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Open Features: The Angels

…‘They’ll not get you, son. I’ll take your life and then my own before their wicked boots come through that door.’..

Judith Jacks bases her dramatic story on the shelling of a North Eastern town by German battleships at the start of World War One.

Joseph never forgot the day of the bombardment: Wednesday, December 16th, 1914. Early morning. He was nearly fifteen and Ma had put his bed in the hall alcove as he was getting too heavy for her to lug up and downstairs. He had been in there fast asleep, his wheelchair folded and just out of reach, when three German battleships nosed out of the North Sea mist into the bay and began to shell the town.

It was as though something had taken the house by the shoulders and shaken it. Outside, people were screaming, running up and down the middle of the street as chimneys toppled and glass and bricks showered down upon them. A dog yelped past the house.

Ma appeared, ducking her head and crawling into the alcove like a great bear entering a cave. She crouched over him, her grey hair hanging wild over her face, her breath sour and rapid.

‘The Hun are coming, Joseph,’ she said, ’They’ll slice us up without a thought, so they will.’

He had panicked then and thrashed his limbs in terror. He had seen posters of snarling German soldiers with spiked helmets and curlicued moustaches, dead babies dripping from their bayonets like dumplings hoisted from a stew.

Shells seemed to be landing everywhere at once. In the kitchen a whole shelf of plates rattled and crashed to the floor. There was a sudden smell of gas and a great draught of dust swirled into their hiding place. They could smell burning.

‘I can’t run from them, Ma…’

Ma gave him his first communion prayer book to hold, turning his face and making him look at the angel on the cover. She was pinning him down, whispering fiercely into his ear.

‘They’ll not get you, son. I’ll take your life and then my own before their wicked boots come through that door.’

He lay there quietly under her as she told him about the pills she had got off old Dr Morgan.

‘It was when poor Ena next door was dying. She screamed for three days, so she did, lying in the front room with her insides just seeping out of her.’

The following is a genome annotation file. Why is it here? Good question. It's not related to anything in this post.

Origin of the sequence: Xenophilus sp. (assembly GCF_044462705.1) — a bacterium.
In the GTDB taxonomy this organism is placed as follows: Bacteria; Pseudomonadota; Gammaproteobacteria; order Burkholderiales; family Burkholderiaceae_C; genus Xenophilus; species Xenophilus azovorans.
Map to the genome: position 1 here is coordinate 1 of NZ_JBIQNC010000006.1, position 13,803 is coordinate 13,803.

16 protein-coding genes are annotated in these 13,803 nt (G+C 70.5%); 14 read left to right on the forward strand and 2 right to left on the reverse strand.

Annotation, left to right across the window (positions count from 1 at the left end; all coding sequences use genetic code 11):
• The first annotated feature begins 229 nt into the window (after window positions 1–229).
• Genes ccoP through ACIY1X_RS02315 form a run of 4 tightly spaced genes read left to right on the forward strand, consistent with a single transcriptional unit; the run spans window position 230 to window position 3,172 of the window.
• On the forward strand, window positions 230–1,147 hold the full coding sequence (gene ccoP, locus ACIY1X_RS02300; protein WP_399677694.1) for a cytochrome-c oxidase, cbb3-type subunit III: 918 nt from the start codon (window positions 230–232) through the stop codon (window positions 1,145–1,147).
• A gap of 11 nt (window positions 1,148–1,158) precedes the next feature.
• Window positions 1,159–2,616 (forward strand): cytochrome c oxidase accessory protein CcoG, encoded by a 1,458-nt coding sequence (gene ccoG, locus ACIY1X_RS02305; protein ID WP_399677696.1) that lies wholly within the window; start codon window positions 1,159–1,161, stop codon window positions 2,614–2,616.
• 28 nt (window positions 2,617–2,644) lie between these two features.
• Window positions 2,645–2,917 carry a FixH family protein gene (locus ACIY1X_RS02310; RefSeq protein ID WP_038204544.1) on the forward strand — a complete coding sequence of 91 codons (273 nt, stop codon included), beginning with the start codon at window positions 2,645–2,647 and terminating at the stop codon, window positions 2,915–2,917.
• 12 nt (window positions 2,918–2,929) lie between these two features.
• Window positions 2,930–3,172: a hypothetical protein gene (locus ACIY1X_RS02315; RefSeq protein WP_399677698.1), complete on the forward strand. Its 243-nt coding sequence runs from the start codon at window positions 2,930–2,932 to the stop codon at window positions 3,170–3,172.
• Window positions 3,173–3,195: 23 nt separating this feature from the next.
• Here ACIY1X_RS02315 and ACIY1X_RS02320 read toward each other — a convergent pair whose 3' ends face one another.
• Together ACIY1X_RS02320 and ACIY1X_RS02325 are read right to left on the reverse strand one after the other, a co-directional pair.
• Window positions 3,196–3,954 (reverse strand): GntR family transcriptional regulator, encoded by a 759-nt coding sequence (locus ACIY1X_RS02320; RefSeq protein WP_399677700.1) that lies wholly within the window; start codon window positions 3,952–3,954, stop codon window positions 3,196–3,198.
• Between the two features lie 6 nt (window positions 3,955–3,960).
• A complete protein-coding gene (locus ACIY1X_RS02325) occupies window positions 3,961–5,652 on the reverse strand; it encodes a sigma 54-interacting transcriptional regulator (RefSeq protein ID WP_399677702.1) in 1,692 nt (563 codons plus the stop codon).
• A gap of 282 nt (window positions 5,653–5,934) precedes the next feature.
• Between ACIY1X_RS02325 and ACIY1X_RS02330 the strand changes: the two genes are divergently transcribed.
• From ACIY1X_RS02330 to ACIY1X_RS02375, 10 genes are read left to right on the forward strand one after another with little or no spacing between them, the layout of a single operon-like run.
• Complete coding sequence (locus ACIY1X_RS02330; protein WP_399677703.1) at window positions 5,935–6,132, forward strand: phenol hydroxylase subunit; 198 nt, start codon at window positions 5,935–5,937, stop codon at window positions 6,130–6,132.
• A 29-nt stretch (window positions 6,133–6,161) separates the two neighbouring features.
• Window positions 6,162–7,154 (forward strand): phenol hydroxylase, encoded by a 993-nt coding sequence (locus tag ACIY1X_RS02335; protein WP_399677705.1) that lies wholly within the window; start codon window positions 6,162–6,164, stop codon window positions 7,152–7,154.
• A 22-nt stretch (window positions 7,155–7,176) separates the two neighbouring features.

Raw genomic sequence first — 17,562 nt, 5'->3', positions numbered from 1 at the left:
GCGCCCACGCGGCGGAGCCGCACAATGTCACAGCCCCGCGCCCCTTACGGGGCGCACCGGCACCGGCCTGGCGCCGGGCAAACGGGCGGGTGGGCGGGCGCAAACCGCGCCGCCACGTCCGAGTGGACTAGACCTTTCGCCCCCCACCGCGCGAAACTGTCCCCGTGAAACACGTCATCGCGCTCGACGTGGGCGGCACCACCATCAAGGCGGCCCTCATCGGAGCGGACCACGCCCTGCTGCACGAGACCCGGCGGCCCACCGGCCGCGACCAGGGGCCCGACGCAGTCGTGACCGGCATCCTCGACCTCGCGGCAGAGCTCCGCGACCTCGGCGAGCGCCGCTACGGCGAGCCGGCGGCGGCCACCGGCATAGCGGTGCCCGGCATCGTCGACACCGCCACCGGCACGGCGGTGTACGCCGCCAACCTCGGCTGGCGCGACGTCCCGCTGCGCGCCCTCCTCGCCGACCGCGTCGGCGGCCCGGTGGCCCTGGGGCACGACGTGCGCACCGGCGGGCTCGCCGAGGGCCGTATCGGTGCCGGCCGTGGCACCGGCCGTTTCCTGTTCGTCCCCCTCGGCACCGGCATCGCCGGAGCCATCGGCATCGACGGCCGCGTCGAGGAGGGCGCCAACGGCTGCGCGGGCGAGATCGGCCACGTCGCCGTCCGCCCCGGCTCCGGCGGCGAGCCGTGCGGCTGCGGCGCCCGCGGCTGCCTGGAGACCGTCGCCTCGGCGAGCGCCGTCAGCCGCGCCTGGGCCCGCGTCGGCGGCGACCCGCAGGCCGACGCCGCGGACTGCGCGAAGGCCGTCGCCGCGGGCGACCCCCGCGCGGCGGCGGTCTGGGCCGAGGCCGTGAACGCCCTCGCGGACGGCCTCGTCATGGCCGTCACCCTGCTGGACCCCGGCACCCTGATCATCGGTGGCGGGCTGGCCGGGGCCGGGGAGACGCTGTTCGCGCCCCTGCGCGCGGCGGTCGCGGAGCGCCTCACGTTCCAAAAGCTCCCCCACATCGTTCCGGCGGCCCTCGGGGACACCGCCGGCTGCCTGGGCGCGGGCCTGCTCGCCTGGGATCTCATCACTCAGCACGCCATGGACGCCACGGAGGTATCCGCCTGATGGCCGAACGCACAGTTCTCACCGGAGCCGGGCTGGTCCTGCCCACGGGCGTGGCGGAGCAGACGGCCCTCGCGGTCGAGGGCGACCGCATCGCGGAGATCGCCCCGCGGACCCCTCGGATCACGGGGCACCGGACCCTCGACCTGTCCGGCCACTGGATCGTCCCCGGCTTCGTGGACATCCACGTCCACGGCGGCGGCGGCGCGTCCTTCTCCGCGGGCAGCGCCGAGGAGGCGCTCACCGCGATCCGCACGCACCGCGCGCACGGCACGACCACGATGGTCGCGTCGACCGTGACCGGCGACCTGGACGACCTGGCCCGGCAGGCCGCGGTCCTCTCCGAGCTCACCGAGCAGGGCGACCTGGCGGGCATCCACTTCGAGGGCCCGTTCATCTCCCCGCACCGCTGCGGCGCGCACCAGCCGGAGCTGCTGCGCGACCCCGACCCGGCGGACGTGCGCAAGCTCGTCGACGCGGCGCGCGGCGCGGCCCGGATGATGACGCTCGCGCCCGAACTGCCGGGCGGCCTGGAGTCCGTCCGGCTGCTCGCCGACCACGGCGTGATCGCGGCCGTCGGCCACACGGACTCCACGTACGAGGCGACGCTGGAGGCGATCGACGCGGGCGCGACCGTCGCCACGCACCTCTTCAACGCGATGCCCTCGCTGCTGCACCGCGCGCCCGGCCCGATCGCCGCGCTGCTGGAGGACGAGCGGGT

Joseph remembered. They had to keep the curtains closed as Ena could not bear the light in her eyes nor anyone to touch her. Ma had rigged up a kind of hammock from the stained sheets and suspended her there like a foul pudding.
That was when Doctor Morgan gave her the pills.

‘One of these should quiet her for a while,’ he had said in a low voice, pressing them into her hand and closing her fingers over them.

‘And when that wears off?’ Ma had to be angry at someone that day. Her oldest friend’s belly was gurgling and swelling as though a great boiling baby was inside refusing to be born.

‘Then let her have another…’

‘And then?’

Doctor Morgan had taken off his spectacles as though he preferred to see the world through a mist at that point.

‘And then you must do as you see fit?’

Joseph remembered the slow dreamy fall in the screaming from next door. And then the silence. Then only the drip of poor Ena’s sheets and the sobbing of the neighbour women who came to help Ma lay her out by candlelight.

His mother’s face had seemed harsh and yellow, her voice stern, as she told them: ‘The angels have taken her to her rest, so they have.’

That early morning in December 1914, as the bombardment continued, Ma showed him the pills she had left. There were four of them in a tiny grey box and she held them close to his face and stroked his hair while the shells crumped overhead. Then, as other louder and more terrible blasts came from somewhere close by, she quelled his wailing with a hand over his mouth.

‘‘Them’s ours,’ she told him. ‘It’s the guns of the battery on the sea wall.’

The Germans melted away back into the mist and he fell asleep. The hospital, its dank morgue sluiced clean with seawater each tide turn, would soon overflow with those killed and injured during the bombardment. But Joseph slept more peacefully that morning than ever before, his cheek resting on the little round box, his fingers curled around the prayer book with the angel on the front, the angel who would take him to his rest if ever the Germans came again.


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